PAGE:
Security firms are known for hyping up the risks to various online threats and coming close to describing this environment as a state of war. But one insurer has really called a ransomware attack an act of war – and this is no hyperbole – they are refusing to pay the claim for damages caused by ransomware. Well, that’s a nasty bit of FUD – Fear, Uncertainty, and Dread.
Just the facts
The issue here is the NotPetya ransomware attack back in 2017-2018. The operations of Mondelez, an American snack food giant were hit. They had problems with hardware, software, and the attack had an impact on their daily operations – distribution and filling orders.
The good thing was that they had an insurance policy from Zurich American Insurance Company that covered all sorts of vulnerabilities such as risks from physical loss and the damages caused by malicious machine code. So Mondelez filed the claim – for $100 million. While Zurich initially offered a much smaller settlement amount, this offer was also walked back and Zurich refused to pay out anything, stating that the NotPetya attack was actually an “Act of war” and explicitly not covered under the terms of the insurance policy. Mondelez has now sued.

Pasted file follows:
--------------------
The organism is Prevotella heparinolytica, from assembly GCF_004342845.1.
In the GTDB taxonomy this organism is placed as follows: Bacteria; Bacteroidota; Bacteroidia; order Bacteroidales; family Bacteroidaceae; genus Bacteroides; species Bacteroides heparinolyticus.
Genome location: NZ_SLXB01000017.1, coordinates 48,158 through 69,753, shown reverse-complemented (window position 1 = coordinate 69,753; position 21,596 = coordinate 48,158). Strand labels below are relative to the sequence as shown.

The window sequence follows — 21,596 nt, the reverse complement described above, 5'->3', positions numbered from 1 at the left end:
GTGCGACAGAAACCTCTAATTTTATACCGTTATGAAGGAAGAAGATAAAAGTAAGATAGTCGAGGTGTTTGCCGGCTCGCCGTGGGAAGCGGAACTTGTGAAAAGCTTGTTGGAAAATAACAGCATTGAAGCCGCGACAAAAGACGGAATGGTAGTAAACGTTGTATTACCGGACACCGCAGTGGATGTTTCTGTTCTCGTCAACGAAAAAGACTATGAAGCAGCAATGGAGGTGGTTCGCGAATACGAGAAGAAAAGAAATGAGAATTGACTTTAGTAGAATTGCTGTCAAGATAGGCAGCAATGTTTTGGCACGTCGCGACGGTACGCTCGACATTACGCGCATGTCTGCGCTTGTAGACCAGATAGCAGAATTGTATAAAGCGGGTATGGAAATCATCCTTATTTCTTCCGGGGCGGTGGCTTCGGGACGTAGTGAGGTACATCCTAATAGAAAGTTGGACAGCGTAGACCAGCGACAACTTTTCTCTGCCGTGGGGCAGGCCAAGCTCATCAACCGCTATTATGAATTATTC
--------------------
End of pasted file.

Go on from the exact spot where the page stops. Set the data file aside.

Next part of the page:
Petya and NotPetya go to work
Petya and NotPetya are two related bits of ransomware that utilized exploits from the NSA toolbox. NotPetya had a particular affinity for Ukrainian targets. In particular, an estimated 80% of the 2018 attack wave were in the Ukraine. The top targets were energy companies, utilities, and the electric grid. Thanks to its targeted distribution in the country and it being launched on the eve of the Ukrainian Constitution Day holiday, it is believed to have been a politically motivated attack. Notable victims included the Maersk shipping giant, the Chernobyl radiation detection systems, and Mondelez. It was believed to have been one of the most damaging ransomware attacks to far.
Zurich plays the war card
Faced with a claim of $100 million, Zurich American Insurance Company has refused to pay out – saying that the ransomware attack was an Act of War – and that is excluded from coverage. The problem is headed to the courtroom. However, analysts say that Zurich will have to find a smoking gun to show that Russia – or a specific nation state – was behind the attack.
This is more than just $100 million worth of snacks. State-sponsored activities have been a major part of many malware attacks and data thefts of recent years – think Stuxnet (USA and Israel), think North Korea hacking film studios, think of that massive hack of Equifax. Either way this lawsuit goes, the impact on businesses, insurance in general, and that budding market called cyber-insurance will be around for a long time.